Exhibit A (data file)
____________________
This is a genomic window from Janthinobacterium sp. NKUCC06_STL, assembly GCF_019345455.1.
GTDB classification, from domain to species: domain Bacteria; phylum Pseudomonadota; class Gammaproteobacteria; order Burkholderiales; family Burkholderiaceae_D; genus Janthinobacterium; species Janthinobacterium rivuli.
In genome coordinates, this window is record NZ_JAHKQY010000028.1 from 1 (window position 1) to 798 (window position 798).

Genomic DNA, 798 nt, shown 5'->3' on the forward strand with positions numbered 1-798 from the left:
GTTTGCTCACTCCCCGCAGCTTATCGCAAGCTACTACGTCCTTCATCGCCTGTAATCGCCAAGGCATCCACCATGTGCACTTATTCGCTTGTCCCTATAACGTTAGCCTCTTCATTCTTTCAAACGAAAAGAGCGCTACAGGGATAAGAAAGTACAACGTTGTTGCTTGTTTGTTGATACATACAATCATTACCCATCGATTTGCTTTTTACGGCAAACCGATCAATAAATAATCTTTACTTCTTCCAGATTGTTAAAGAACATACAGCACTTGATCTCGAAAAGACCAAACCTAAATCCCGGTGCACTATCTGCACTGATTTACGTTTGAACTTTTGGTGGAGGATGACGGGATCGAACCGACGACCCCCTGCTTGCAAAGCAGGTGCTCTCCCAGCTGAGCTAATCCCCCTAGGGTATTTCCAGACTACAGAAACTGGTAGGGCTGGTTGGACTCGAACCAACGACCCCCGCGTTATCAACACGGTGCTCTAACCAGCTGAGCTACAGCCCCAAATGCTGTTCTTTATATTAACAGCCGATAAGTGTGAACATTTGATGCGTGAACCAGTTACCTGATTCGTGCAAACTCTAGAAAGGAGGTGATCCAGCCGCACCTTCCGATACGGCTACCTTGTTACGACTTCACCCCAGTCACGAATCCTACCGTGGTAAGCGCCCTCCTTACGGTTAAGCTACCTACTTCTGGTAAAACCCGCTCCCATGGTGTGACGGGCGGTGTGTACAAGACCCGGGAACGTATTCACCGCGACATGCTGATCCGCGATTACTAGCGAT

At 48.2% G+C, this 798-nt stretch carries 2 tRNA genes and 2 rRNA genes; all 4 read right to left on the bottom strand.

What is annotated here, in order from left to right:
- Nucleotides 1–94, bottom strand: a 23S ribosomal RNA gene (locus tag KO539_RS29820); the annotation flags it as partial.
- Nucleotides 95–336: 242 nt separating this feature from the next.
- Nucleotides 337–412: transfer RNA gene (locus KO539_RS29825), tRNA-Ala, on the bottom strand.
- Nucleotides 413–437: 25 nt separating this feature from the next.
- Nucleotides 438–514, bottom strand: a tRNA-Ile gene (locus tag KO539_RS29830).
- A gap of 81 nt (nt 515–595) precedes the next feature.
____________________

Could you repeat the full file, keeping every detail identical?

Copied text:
This is a genomic window from Janthinobacterium sp. NKUCC06_STL, assembly GCF_019345455.1.
GTDB classification, from domain to species: domain Bacteria; phylum Pseudomonadota; class Gammaproteobacteria; order Burkholderiales; family Burkholderiaceae_D; genus Janthinobacterium; species Janthinobacterium rivuli.
In genome coordinates, this window is record NZ_JAHKQY010000028.1 from 1 (window position 1) to 798 (window position 798).

Genomic DNA, 798 nt, shown 5'->3' on the forward strand with positions numbered 1-798 from the left:
GTTTGCTCACTCCCCGCAGCTTATCGCAAGCTACTACGTCCTTCATCGCCTGTAATCGCCAAGGCATCCACCATGTGCACTTATTCGCTTGTCCCTATAACGTTAGCCTCTTCATTCTTTCAAACGAAAAGAGCGCTACAGGGATAAGAAAGTACAACGTTGTTGCTTGTTTGTTGATACATACAATCATTACCCATCGATTTGCTTTTTACGGCAAACCGATCAATAAATAATCTTTACTTCTTCCAGATTGTTAAAGAACATACAGCACTTGATCTCGAAAAGACCAAACCTAAATCCCGGTGCACTATCTGCACTGATTTACGTTTGAACTTTTGGTGGAGGATGACGGGATCGAACCGACGACCCCCTGCTTGCAAAGCAGGTGCTCTCCCAGCTGAGCTAATCCCCCTAGGGTATTTCCAGACTACAGAAACTGGTAGGGCTGGTTGGACTCGAACCAACGACCCCCGCGTTATCAACACGGTGCTCTAACCAGCTGAGCTACAGCCCCAAATGCTGTTCTTTATATTAACAGCCGATAAGTGTGAACATTTGATGCGTGAACCAGTTACCTGATTCGTGCAAACTCTAGAAAGGAGGTGATCCAGCCGCACCTTCCGATACGGCTACCTTGTTACGACTTCACCCCAGTCACGAATCCTACCGTGGTAAGCGCCCTCCTTACGGTTAAGCTACCTACTTCTGGTAAAACCCGCTCCCATGGTGTGACGGGCGGTGTGTACAAGACCCGGGAACGTATTCACCGCGACATGCTGATCCGCGATTACTAGCGAT

At 48.2% G+C, this 798-nt stretch carries 2 tRNA genes and 2 rRNA genes; all 4 read right to left on the bottom strand.

What is annotated here, in order from left to right:
- Nucleotides 1–94, bottom strand: a 23S ribosomal RNA gene (locus tag KO539_RS29820); the annotation flags it as partial.
- Nucleotides 95–336: 242 nt separating this feature from the next.
- Nucleotides 337–412: transfer RNA gene (locus KO539_RS29825), tRNA-Ala, on the bottom strand.
- Nucleotides 413–437: 25 nt separating this feature from the next.
- Nucleotides 438–514, bottom strand: a tRNA-Ile gene (locus tag KO539_RS29830).
- A gap of 81 nt (nt 515–595) precedes the next feature.